How do dreams work?

When it’s time for bed, you lay down and eventually fall asleep (normally at least), but what exactly happens during the time that you’re lying there that allows you to fall into a deep sleep? Since I once heard that people usually spend about six years of their lives dreaming, I’ve been curious about dreams and sleep so I decided to take this blog post as an opportunity to satisfy my curiosity and find out what exactly happens to us when we fall asleep that causes us to dream. So, how exactly do dreams work?


The article that I found breaks down the sleeping process into 5 different stages (see x). The first stage is considered the lightest and easiest to wake up from and it is the stage where our muscles begin to relax (see x). The second stage is where our sleep begins to get somewhat deeper and particularly, our breathing and heart rate slow down as we fall into the third stage (see x). The third stage is where our deepest sleep is considered to begin (see x). This is also where our brain starts releasing “delta waves” which, of all our brain waves, are considered the slowest (see x). The fourth stage is generally the same as the body continues to produce delta waves and the movement in our muscles continues to be nonexistent to limited (see x). This is also considered the deepest stage of sleep (see x). The fifth stage was the most interesting to me (see x). This is characterized by rapid eye movement, and is where heart rate increases, breathing escalates, and blood pressure rises (see x). Rapid eye movement is when our eyes move in our sleep and it is what allows us to dream (see x). The most interesting part about this stage is that during it, the whole rest of our body is paralyzed until we fall out of rapid eye movement sleep (see x). Interestingly enough, this is our body’s way of ensuring that we don’t sleep walk and physically imitate the things we are seeing in our dreams (see x). To be more scientific, the paralysis specifically beings when glycine is released onto motoneurons (see x). Glycine being an amino acid and motoneurons being the neurons that carry impulses out from our brain and spine and turn them into actions (see x). These stages occur several times throughout the night but every time the stages are repeated we experience more of stages one, two and five (hence experiencing less deep sleep and more dreams). This probably explains the reason why after my first alarm goes off, I almost always fall right into a “dreaming sleep” or stage five, the rapid eye movement sleep. (x)




I was really intrigued by this process and so I decided to dig deeper by looking at a longitudinal observational study done to examine dreams that repeat within adolescents and what they might mean. I made a table to show the amount of children/adolescents that were found within 1,000 families in Canada to participate in the study (see x). These children were given questionnaires that asked if they had experienced a dream more than once within the past 12 months and they were then asked specific details about their reoccurring dream (such as themes, what happened in the dream, who was the target of attack [if there was any], and who was doing the attacking) (see x). The following table shows the themes found. (x)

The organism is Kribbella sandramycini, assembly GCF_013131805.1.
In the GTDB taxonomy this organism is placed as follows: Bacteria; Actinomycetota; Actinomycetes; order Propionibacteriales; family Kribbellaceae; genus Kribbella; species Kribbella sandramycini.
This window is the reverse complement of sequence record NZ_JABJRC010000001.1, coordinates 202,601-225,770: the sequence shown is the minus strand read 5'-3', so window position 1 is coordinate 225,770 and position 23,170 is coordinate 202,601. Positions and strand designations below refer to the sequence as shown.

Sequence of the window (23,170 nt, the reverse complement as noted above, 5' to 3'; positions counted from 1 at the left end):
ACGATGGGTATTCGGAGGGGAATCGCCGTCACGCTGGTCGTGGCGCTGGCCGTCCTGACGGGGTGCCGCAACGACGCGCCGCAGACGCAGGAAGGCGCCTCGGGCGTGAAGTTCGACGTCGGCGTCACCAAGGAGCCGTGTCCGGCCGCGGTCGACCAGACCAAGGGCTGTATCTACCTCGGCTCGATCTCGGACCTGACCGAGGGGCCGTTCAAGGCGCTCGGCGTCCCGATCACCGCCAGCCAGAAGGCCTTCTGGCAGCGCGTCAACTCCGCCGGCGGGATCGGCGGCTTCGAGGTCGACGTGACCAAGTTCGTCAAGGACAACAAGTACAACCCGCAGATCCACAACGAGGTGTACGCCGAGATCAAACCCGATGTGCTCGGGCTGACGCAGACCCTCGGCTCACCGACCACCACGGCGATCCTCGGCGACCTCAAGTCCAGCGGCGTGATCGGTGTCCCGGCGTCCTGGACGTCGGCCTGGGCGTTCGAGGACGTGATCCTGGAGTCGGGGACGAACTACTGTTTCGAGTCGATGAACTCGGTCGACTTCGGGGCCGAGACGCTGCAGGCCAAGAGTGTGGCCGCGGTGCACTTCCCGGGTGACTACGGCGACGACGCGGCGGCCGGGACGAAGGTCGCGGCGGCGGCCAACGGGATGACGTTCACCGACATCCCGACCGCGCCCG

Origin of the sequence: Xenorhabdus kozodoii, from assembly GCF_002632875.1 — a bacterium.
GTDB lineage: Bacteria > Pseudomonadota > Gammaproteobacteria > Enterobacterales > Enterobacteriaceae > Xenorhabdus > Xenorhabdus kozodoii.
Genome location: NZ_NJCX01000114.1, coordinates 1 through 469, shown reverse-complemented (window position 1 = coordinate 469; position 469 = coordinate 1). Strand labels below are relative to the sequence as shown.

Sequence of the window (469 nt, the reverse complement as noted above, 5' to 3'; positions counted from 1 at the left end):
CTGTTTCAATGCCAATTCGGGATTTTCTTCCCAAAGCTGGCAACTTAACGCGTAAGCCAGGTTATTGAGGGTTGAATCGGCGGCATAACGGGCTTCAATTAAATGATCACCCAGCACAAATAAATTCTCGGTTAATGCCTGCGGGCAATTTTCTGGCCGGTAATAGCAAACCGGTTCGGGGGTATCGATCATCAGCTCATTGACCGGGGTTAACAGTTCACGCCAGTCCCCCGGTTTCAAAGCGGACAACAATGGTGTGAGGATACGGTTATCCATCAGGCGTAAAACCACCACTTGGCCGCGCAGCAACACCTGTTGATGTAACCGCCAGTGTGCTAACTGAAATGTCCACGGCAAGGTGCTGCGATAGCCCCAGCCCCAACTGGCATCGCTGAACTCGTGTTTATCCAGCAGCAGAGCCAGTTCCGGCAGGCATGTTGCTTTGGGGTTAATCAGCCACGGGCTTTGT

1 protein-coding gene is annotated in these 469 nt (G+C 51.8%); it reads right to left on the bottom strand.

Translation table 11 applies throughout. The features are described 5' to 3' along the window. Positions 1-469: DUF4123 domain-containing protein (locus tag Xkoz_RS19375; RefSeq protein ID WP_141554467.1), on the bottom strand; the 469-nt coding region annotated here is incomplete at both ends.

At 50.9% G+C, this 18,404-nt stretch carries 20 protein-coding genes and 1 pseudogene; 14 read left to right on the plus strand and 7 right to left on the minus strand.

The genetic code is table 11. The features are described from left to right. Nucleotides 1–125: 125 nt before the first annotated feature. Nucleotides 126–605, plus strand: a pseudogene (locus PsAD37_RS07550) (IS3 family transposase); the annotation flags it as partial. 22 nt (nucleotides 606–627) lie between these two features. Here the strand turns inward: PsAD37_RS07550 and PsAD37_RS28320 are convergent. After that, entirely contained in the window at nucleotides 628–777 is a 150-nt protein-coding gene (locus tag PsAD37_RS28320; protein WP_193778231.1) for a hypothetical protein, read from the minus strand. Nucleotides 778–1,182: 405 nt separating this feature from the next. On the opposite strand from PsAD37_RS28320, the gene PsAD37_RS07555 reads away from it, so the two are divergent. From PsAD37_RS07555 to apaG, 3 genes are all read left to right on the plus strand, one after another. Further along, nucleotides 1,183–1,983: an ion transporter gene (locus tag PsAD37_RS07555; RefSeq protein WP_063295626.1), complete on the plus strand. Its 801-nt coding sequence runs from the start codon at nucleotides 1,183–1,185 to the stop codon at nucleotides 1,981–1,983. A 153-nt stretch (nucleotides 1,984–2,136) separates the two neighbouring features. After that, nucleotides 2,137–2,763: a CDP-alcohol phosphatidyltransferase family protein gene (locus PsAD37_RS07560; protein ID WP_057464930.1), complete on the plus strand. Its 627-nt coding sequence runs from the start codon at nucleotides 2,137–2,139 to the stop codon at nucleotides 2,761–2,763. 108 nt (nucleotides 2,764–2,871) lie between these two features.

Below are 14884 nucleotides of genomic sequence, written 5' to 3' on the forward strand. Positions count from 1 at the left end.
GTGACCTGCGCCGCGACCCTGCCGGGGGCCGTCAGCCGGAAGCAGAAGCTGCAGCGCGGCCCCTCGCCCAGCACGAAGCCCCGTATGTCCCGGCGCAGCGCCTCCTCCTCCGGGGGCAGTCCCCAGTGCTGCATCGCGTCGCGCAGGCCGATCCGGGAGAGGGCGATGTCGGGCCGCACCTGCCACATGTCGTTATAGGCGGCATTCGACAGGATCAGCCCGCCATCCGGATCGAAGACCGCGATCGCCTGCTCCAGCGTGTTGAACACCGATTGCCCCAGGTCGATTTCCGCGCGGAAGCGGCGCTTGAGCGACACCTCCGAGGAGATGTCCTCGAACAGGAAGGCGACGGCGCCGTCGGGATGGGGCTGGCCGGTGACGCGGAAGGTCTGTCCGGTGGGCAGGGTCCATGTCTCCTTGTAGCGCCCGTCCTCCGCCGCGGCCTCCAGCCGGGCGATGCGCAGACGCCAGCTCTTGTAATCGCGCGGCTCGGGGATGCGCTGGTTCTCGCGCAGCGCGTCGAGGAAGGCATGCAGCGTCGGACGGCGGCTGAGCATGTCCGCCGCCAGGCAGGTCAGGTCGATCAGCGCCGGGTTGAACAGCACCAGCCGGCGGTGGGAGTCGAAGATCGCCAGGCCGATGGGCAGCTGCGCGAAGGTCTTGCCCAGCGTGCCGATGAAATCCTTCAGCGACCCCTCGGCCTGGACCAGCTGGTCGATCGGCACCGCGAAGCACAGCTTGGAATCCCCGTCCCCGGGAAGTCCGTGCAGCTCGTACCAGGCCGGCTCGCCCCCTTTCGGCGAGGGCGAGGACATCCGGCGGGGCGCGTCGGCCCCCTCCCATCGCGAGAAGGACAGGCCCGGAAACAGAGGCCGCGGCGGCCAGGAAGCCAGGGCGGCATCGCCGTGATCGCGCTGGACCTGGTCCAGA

Compared to adult’s dreams, children were more likely to dream about unrealistic things such as monsters, as that is usually what kids are afraid of at those ages (the table shows the results) (see x). Moreover, the researchers claimed that as we age, our dreams become more personalized and relate more to our experiences (see x). Taking the results into account, scientists claim that while the reoccurring dreams we experience at a young age might follow us through to our adult years, these dreams are likely to also change and be affected by our everyday life experiences, so they therefore aren’t likely to remain uniform from childhood to adulthood (see x). I concluded since this trial is longitudinal and seemed randomly allocated efficiently (as they made sure to reach out for children from different type of backgrounds), it is safe to say that the results are accurate and are not likely to be due to chance. The conclusion also seems correct because as we learn more and experience more, it is only right that the things we dream become more complex and revolve more around our knowledge. (x)

While my initial intention was to understand the way our bodies work that allows us to dream, it is so interesting to understand the dreaming process and then to take that to the next level to compare it to the different stages of our lives and how our dreams may be altered by the things that we experience. I now know that our subconscious mind modifies the things that happen to us and creates scenarios within the fifth stage.

2 thoughts on “How do dreams work?

  1. Benjamin R Tuohey

    This is a very interesting topic. Dreams have always been something very ambiguous and interesting to me. It is cool to see how your mind is still working at night when your body is resting. I don’t really have too many dreams or maybe I don’t remember them. I have always found it fascinating reading about dreams, there significance and hearing peoples interesting stories about them. I attached an article about why some people can’t remember their dreams

  2. Joe Garrett

    I have always found dreams fascinating. The fact that our mind keeps going and going even while we are asleep is amazing. Our minds really do never stop. I have also found the REM sleep stage to be interesting as well since, as you mentioned, our body paralyzes itself to keep ourselves from physically acting out our dreams while we are asleep. I also found the chart you included which states boys and girls most common dreams to be very interesting as well. Here is a link to an article that discuses what our dreams mean –

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